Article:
(3) SPECIAL RULE FOR INITIAL DISTRICT.—Until the State of Maryland establishes Congressional districts to take into account the enactment of this section, the Congressional district of the additional Representative to which the State is entitled under this section shall consist exclusively of the area of the District of Columbia.

SEC. 6. Coordination of Election Administration.

(a) Application of Maryland Election Laws.—

(1) IN GENERAL.—Federal elections in the District of Columbia shall be administered and carried out by the State of Maryland, in accordance with the applicable laws of the State of Maryland.

(2) TREATMENT OF DISTRICT AS UNIT OF LOCAL GOVERNMENT.—For purposes of the laws of the State of Maryland which apply to Federal elections in the District of Columbia pursuant to paragraph (1), the District of Columbia shall be considered to be a unit of local government within the State of Maryland with responsibility for the administration of Federal elections.

(b) Conforming Amendments to Help America Vote Act of 2002.—

(1) TREATMENT OF DISTRICT OF COLUMBIA AS PART OF MARYLAND.—Section 901 of the Help America Vote Act of 2002 (42 U.S.C. 15541) is amended—

(A) by striking “the District of Columbia”;

(B) by striking “In this Act” and inserting “(a) In General.—In this Act”; and

(C) by adding at the end the following new subsection:

“(b) Special Rule for State of Maryland and District of Columbia.—For purposes of this Act, the following shall apply:

“(1) The voting age population of the State of Maryland shall be considered to include the voting age population of the District of Columbia for purposes of sections 101(d)(4) and 252(b).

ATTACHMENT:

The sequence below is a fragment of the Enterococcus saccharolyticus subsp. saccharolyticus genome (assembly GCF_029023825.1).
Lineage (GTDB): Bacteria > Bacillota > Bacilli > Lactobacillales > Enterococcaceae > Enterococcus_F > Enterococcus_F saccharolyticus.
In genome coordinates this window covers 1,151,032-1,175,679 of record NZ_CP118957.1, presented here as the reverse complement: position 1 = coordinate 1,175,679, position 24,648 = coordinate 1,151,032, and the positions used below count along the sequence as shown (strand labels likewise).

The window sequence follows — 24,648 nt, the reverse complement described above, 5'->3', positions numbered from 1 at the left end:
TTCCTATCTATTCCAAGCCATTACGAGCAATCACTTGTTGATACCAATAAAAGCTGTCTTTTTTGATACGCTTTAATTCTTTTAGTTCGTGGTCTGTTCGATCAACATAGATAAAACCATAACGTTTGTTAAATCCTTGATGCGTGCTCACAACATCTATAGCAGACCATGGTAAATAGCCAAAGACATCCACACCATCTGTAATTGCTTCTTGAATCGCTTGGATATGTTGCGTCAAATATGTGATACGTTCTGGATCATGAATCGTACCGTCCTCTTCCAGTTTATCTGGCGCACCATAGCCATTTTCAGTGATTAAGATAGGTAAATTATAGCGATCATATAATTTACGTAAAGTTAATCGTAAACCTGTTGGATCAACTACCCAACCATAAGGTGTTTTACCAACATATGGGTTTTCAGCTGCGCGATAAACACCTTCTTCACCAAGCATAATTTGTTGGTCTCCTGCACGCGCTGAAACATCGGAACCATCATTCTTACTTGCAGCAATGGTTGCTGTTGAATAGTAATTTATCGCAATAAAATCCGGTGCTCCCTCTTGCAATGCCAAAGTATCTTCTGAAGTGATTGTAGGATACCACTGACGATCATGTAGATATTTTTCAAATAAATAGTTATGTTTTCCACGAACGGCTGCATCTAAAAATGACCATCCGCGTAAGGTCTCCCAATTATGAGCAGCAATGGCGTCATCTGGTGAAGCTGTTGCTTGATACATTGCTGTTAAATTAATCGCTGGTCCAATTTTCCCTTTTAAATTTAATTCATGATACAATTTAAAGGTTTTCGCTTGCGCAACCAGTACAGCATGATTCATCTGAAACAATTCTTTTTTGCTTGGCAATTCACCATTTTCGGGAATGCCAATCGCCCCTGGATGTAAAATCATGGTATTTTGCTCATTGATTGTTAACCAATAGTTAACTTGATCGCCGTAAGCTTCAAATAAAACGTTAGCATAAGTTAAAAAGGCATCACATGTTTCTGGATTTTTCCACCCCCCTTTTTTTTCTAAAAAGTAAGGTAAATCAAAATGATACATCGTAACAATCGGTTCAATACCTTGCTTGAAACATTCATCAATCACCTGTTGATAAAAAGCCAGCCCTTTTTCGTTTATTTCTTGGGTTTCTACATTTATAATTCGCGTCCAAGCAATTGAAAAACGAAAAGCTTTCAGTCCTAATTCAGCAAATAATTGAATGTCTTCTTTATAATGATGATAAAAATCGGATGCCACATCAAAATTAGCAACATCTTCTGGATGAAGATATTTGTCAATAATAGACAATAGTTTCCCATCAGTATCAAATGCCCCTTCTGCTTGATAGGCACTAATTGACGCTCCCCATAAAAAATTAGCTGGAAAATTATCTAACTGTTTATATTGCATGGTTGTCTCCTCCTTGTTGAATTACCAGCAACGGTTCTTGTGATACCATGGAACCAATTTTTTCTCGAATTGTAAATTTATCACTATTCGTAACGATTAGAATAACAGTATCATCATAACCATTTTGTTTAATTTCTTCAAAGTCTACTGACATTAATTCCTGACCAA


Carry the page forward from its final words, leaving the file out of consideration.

“(2) The District of Columbia shall be considered a unit of local government or jurisdiction located within the State of Maryland.

“(3) An election for Federal office taking place in the District of Columbia shall be considered to take place in the State of Maryland.”.

(c) Conforming Amendments to Other Federal Election Laws.—

(1) UNIFORMED AND OVERSEAS CITIZENS ABSENTEE VOTING ACT.—

(A) IN GENERAL.—Title I of the Uniformed and Overseas Citizens Absentee Voting Act (42 U.S.C. 1973ff et seq.) is amended by adding at the end the following new section:

“SEC. 108. Special Rule for State of Maryland and District of Columbia.

“For purposes of this title, the following shall apply:

“(1) An absent uniformed services voter or overseas voter who is a resident of the District of Columbia shall be considered to be a resident of the State of Maryland.

“(2) An election for Federal office taking place in the District of Columbia shall be considered to take place in the State of Maryland.

“(3) The State of Maryland, and the election officials of the State of Maryland, shall be responsible for carrying out the provisions of this title with respect to voters who are residents of the District of Columbia.”.

(B) CONFORMING AMENDMENT.—Section 107(6) of the Uniformed and Overseas Citizens Absentee Voting Act (42 U.S.C. 1973ff–6) is amended by striking “the District of Columbia,”.

(2) NATIONAL VOTER REGISTRATION ACT OF 1973.—

(A) IN GENERAL.—The National Voter Registration Act of 1973 (42 U.S.C. 1973gg et seq.) is amended—

(i) by redesignating section 13 as section 14; and

(ii) by adding at the end the following new section:

“SEC. 12. Special Rule For State of Maryland and District of Columbia.

“For purposes of this Act, the following shall apply:

“(1) The District of Columbia shall be considered a registrar’s jurisdiction within the State of Maryland.

“(2) An election for Federal office taking place in the District of Columbia shall be considered to take place in the State of Maryland.